SBS tweets: who really harmed public broadcaster’s reputation?

Inappropriate ministerial intervention and an excessive response from management may have caused more harm to SBS’s reputation than the offending tweets, in what journalist and former VPS executive Denis Muller sees as SBS’s “own goal”. It’s a lesson for all public entities.

There has been a good deal of muddled thinking arising from the sacking of Scott McIntyre by SBS because of a series of tweets he sent out on Anzac Day.

In the tweets, he said: “Wonder if the poorly read, largely white nationalist drinkers and gamblers pause today to consider the horror that all mankind suffered”; “Remembering the summary execution, widespread rape and theft committed by these ‘brave’ Anzacs in Egypt, Palestine and Japan”.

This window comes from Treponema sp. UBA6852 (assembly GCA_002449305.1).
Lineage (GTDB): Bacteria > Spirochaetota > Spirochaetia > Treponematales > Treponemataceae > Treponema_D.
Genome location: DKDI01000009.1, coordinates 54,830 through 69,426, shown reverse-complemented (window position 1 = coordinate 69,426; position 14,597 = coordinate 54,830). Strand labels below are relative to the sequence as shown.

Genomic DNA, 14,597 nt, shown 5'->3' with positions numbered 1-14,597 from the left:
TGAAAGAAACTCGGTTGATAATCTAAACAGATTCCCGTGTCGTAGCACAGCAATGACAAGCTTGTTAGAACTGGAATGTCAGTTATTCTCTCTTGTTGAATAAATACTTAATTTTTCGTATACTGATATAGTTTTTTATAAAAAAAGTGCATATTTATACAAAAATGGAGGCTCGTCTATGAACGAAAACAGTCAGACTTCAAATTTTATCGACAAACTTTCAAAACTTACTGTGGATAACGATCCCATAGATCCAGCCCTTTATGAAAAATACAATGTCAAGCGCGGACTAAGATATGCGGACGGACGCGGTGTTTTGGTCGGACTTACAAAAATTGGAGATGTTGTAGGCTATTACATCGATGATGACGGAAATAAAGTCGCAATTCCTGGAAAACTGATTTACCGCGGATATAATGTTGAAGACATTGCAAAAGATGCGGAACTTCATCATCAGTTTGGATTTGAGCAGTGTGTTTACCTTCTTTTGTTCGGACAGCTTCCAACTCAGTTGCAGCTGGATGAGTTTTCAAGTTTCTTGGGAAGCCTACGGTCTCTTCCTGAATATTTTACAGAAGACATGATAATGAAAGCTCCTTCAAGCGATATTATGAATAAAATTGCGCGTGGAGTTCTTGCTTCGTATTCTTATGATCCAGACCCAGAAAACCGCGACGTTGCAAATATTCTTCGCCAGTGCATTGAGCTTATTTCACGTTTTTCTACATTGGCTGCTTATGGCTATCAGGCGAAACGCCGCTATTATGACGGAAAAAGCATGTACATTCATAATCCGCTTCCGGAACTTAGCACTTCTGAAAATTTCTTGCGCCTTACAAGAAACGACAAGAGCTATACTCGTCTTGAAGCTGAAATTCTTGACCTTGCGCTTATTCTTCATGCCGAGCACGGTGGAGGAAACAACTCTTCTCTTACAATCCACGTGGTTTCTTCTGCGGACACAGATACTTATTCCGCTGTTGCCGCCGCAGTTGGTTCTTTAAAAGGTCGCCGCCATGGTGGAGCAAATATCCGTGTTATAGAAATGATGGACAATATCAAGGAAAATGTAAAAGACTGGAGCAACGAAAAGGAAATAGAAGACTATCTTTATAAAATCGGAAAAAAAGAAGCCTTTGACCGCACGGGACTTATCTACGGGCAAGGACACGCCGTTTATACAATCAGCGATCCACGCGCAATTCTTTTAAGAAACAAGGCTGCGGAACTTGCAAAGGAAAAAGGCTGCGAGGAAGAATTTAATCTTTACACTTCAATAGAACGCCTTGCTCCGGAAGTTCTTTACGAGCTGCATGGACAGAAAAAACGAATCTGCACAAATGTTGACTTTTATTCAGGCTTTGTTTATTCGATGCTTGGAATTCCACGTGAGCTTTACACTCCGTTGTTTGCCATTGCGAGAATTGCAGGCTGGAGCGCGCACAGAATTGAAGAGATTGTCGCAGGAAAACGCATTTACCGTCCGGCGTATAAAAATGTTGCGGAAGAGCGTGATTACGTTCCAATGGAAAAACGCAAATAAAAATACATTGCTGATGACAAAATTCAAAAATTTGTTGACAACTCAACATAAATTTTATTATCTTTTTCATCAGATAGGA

The Minister for Communications, Malcolm Turnbull, described them as “despicable remarks” and drew them to the attention of SBS management. The SBS managing director, Michael Ebeid, then sacked McIntyre, setting off a lively debate about whether this amounted to an attack on McIntyre’s right of free speech.

There are two issues here, one of principle and the other of penalty. They need to be disentangled if we are to arrive at a reasoned conclusion.

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